Two boys, buried at Carlisle Indian Residential School, could return home to Sisseton Wahpeton Oyate and Spirit Lake Nations – if US military approves
By Jenna Kunze
When two Oyate boys, Edward Upright (Spirit Lake Nation) and Amos LaFromboise (Sisseton Wahpeton Oyate), left their homes in the Dakotas in 1879, they were 13 and 12 years old respectively. They were each the son of a powerful tribal chief—Amos of Joseph LaFromboise, a founding father of his tribe, and Edward of Chief Waanatan—in line to become the hereditary chiefs of their respective tribes when they grew older. Instead, they never left the Carlisle Indian Industrial School in Pennsylvania: they both died before they were 16 and remain buried in the cemetery next to the old school grounds. .
This summer, after a century and a half in Pennsylvania, the boys will return home to the Dakotas as leaders, said Sisseton Wahpeton Oyate historian Tamara St. John.
“These boys would be the future leaders if they hadn’t lost their lives there,” St. John said during a live-streamed signing ceremony last Saturday, Feb. 18 at Sisseton Wahpeton Oyate Casino, Dakota Magic. Casino, in Hankinson, ND
Last weekend, the tribes took the first step towards repatriating the boys by coordinating signed affidavits from their direct descendants, a process required by the US military, which now controls Carlisle Cemetery where 176 Indigenous schoolchildren are buried. .
“The Army Cemetery Office is aware of reports that documents have been signed regarding the return of children to Sisseton Wahpeton Oyate and Spirit Lake Nations, and appreciates that a visit in September 2021 provided the families and tribes with the information needed to reach this stage. the army wrote in a statement to Native News Online. “Once we have received the required documents for the exhumation and the actions have been approved, the military will work with the families to plan for the dignified exhumation and return.”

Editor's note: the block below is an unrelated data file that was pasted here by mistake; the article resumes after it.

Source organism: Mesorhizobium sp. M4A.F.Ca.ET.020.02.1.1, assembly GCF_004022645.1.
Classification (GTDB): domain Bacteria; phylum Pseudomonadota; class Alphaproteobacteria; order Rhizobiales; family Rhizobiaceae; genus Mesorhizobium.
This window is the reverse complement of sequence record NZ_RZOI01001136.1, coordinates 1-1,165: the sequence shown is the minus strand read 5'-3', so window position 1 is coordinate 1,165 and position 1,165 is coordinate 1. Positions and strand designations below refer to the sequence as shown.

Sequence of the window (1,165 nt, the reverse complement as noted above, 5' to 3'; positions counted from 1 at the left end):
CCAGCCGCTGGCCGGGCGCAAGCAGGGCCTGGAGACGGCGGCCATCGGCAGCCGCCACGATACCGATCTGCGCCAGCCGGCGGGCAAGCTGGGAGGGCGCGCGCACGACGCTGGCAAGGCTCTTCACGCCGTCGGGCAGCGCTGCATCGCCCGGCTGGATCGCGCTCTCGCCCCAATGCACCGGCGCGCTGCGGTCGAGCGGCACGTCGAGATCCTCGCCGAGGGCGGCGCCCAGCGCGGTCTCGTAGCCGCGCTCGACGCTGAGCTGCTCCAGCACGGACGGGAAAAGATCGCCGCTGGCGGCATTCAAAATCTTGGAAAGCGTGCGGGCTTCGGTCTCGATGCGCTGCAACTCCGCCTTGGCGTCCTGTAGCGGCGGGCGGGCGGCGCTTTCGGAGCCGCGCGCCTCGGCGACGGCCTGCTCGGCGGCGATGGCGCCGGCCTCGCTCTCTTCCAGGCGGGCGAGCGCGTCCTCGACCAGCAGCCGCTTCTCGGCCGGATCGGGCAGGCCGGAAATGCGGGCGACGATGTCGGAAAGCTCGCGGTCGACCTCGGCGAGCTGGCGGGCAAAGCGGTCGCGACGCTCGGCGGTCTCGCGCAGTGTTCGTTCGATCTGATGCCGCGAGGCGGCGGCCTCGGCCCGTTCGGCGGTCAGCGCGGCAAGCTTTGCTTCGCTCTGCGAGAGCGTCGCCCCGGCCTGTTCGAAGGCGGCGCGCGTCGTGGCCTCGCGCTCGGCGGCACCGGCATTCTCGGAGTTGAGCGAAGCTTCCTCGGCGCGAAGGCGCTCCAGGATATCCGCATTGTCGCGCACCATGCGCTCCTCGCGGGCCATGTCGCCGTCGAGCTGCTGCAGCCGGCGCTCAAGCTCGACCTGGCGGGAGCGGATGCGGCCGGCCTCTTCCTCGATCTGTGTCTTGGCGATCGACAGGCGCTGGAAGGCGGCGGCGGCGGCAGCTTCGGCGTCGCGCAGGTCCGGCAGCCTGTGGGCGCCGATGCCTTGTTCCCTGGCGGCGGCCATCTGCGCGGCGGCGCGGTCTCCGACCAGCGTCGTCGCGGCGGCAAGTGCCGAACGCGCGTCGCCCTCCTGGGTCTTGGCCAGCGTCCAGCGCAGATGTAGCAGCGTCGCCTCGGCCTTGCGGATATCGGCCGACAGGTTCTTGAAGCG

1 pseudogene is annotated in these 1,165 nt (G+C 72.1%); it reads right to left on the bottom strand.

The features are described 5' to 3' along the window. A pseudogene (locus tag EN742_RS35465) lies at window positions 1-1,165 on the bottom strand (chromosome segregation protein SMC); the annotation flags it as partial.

Starting in 2017, when Yufna Soldier Wolf, a member of the Northern Arapaho tribe, successfully petitioned the military to exhume three of her tribe’s children, also sons of tribal leaders, the Cemetery Bureau of the army formalized a “exhumation of remains» process of restitution of Aboriginal remains to their direct descendants.
Since then, the Army has paid for four transfer ceremonies, returning a total of 21 children buried at Carlisle School Cemetery to burial sites chosen by their descendants. Most recently, the Rosebud Sicangu Oyate brought home nine of their loved ones in July.
The Army has scheduled six more children to return home this summer, the Army Cemetery Office confirmed. Indigenous News Online. St. John, after six years of searching, hopes that Amos and Edward will be exhumed with them. The military is also working with families from four tribes — Catawba, Oneida, Washoe and Umpqua — and two Alaska Native Aleut families for exhumations and returns between June and July, the office said in a statement.
Although the Sisseton Wahpeton Oyate worked with the Rosebuds throughout coordinating their return, St. John said his tribe was delayed in locating descendants of “nearest relatives” because so little information had been kept on the students, especially Edward Upright.